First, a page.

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Chapter 7

Chapter 7 memory and attention.docx

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Dan Dolderman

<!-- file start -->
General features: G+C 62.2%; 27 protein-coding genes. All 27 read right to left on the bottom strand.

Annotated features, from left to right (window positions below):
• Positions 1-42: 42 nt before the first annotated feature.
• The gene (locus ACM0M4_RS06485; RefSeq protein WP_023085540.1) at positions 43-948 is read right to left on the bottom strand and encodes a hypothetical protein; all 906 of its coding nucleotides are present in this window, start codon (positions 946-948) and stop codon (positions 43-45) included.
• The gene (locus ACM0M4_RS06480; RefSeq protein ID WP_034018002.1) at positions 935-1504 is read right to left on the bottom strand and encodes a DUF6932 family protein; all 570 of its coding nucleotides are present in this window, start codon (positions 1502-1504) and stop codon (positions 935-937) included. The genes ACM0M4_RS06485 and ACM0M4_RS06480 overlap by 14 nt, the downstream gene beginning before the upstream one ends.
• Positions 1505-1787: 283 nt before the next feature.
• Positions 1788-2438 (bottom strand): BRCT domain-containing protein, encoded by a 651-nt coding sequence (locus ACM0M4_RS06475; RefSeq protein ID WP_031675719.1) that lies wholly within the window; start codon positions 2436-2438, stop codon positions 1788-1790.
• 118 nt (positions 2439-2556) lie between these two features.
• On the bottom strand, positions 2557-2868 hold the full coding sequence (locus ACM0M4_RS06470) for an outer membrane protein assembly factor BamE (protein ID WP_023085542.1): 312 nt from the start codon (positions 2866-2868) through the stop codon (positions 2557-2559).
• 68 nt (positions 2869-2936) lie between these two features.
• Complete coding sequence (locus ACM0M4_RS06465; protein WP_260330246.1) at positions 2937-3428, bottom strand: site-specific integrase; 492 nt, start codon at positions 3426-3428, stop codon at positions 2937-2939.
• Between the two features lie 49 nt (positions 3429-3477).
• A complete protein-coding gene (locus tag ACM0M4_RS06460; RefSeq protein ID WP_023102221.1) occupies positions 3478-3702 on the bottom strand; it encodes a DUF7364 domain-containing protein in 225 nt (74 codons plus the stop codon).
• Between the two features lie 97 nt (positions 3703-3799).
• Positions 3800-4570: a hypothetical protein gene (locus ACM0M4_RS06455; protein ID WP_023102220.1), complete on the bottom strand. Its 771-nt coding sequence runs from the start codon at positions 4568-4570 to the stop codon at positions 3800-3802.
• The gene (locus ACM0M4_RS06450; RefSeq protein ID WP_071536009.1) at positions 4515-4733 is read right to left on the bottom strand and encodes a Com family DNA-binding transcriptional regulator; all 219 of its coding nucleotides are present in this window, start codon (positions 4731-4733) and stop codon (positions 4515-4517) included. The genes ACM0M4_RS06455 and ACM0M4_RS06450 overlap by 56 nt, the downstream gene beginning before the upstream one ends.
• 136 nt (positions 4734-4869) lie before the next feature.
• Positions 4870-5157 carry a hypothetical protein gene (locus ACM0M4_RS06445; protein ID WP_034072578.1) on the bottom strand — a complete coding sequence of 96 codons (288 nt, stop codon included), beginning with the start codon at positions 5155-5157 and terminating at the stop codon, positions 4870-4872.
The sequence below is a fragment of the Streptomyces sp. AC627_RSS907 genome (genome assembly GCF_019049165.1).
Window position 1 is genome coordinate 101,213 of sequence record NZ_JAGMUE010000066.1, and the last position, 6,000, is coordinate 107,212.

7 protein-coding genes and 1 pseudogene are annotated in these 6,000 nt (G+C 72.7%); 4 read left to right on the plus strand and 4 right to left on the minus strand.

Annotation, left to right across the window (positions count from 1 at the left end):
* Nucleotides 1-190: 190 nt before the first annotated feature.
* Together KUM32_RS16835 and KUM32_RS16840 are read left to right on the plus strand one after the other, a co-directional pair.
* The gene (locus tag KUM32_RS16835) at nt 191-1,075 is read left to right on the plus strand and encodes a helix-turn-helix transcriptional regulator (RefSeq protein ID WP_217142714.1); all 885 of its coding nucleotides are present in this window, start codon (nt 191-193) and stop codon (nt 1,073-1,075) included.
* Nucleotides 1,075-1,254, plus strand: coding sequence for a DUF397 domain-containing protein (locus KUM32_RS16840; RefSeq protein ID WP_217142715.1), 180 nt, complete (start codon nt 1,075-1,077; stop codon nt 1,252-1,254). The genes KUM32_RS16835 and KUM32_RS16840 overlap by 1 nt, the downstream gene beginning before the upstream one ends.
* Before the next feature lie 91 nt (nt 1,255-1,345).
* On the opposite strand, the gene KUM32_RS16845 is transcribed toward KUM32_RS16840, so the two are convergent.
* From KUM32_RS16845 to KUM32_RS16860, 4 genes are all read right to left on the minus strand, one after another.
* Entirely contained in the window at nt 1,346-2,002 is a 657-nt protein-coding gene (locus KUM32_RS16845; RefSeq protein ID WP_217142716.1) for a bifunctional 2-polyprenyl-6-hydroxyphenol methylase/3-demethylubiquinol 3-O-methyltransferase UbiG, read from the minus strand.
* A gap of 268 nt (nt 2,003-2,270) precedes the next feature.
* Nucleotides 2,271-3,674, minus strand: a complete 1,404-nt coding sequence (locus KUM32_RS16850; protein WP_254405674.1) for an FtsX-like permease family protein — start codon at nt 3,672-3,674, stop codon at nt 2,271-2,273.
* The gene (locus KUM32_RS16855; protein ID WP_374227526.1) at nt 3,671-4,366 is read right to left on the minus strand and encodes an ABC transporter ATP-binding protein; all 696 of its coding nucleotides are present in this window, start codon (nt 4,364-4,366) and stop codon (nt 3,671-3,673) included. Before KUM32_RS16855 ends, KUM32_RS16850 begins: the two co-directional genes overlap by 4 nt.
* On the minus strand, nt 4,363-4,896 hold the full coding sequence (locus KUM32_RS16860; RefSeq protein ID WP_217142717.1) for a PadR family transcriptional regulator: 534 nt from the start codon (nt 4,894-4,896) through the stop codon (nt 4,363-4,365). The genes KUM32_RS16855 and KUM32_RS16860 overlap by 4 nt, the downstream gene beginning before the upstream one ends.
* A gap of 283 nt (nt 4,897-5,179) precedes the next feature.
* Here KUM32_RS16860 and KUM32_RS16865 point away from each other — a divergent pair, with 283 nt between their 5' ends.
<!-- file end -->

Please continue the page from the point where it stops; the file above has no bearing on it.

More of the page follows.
Chapter 7: Attention and Memory Memory = the nervous system’s capacity to acquire and retain usable skills and knowledge, allowing organisms to benefit from experience. Anne Treisman’s theory about attention and recognition: we automatically identify “primitive” features, such as color, shape, orientation and movement, within an environment. She proposed that separate system’s analyze objects’ different visual features. Through parallel processing, these systems all process information at the same time, and we can attend selectively to one feature by effectively blocking further processing of the others. Conjunction task = when the stimulus you are looking for is made up of two simple features. Cocktail party phenomenon (Cherry) = you can focus on a single conversation in the midst of a chaotic cocktail party, yet a particular pertinent stimulus, such as hearing your name mentioned in another conversation or hearing a juicy piece of gossip, can capture your attention. Shadowing (Cherry) = selective-listening studies; a participant wears headphones that deliver one message to one ear and a different message to the other. The person is asked to attend to one of the two messages and “shadow” it by repeating it aloud. The subject usually notices the unattended sound but will have no knowledge about its content. Filter theory (Donald Broadbent) = selective nature of attention; people have limited capacity for sensory information and thus screen incoming information letting in only the most important. Scientific Method: Change blindness studies Hypothesis: People can be “blind” to large changes around them Research Method: 1) A participant is approached by a stranger asking for directions 2) The stranger is momentarily blocked by a large object 3) While being blocked, the original stranger is replaced by another person. Results: Half the participants giving directions never noticed they were talking to a different person (as long as the replacement was of the same sex and race as the original stranger). Conclusion: Change blindness results from inattention to certain visual information. Change blindness = the common failure to notice large changes in environments. Encoding = the processing of information so that it can be stored. Storage = the retention of encoded representations over time that corresponds to some change in the nervous system that registers the event. Retrieval = the act of recalling or remembering stored information to use it. Modal memory model = the three-stage memory system that involves sensory memory, short-term memory and long-term memory. Sensory memory = memory for sensory information that is stored briefly close to its original sensory form. Short-term memory (STM) = a limited-capacity system that holds information in awareness for a brief period. Scientific Method: Sperling’s sensory memory experiment Hypothesis: Information in sensory memories is lost very quickly if it is not transferred for further processing. Research method: 1) Participants looked at a screen on which three rows of letters flashed for one-twelfth of a second. 2) When a high-pitched tone followed the letters, it meant the participants should recall the letters in the top row. When a medium-pitched tone followed the letters, it meant the participants should recall the middle row. And when a low-pitched tone followed the letters, it meant the participants should recall the bottom row 3) The tones sounded at various intervals: .15, .30, .50 or 1 second after the display of the letters. Results: When the tone sounded very shortly after the letters disappeared, participants remembered almost all the letters in the signaled row. The longer the delay between the disappearance of the letters and the tone, the worse the participants performed. Conclusion: Sensory memory persists for about one-third of a second and then progressively fades. Working memory (WM) or immediate memory = an active processing system that keeps different types of information available for current use. Chunking = organizing information into meaningful units to make it easier to remember. 4 components of working memory: 1) Central executive – the control system; it encodes information from the sensory systems and then filters information that is sufficiently important to be stored in long-term memory; it retrieves information from the long-term memory as needed; it relies on the other 3 component, which temporarily hold auditory or visuospatial information or personally relevant information. 2) Phonological loop – encodes auditory information and is active whenever a person tries to remember words by reading them, speaking them or repeating them. 3) Visuospatial sketchpad – processes visual information; visual and spatial material 4) Episodic buffer – integrated information about oneself. Long-term memory (LTM) = the relatively permanent storage of information. Serial position effect = the ability to recall items from a list depends on order of presentation, with items presented early or late in the list remembered better than those in the middle. Primacy effect = refers to the better memory people have for items presented at the beginning of the list. Recency effect = refers to people’s better memory for the most recent items, the items at the end of a list. Implicit memory = the system underlying unconscious memories. Explicit memory = the processes involved when people remember specific information. Declarative memory = the cognitive information retrieved from explicit memory; knowledge that can be declared Episodic memory = memory for one’s personal past experiences. Semantic memory = memory for knowledge about the world. False fame effect (Larry Jacoby) = McMaster students misjudged made up names from the previous day as famous people’s names. Implicit memory led them to assume familiar names were the names of famous people. Repetition priming = the improvement in the identifying or processing a stimulus that has been experienced previously; implicit memory is involved. E.g. participants are exposed to a list of words and asked to do something, such as count the number of letters in a word. Following some brief delay, the participants are shown word fragments and asked to complete them with the first word that comes to mind. Typically the participants would complete the words with words that they had already encountered, which were primed (activated in memory) and therefore easily accessible. Procedural memory or motor memory = a type of implicit memory that involves motor skills and behavioral habits. Prospective memory = remembering to do something at some time in the future. It involves both automatic and controlled processes. Levels of processing model (Fergus Craik and Robert Lockhart) = the more deeply an item is encoded, the more meaning it has and the better it is remembered. Maintenance rehearsal = simply repeating the item over and over. Elaborative rehearsal = encodes the information in more meaningful ways, such as thinking about the item conceptually, or deciding whether it refers to oneself. Schema = a hypothetical cognitive structure that helps us perceive, organize, process and use information. Decisions about how to chunk information depend on sc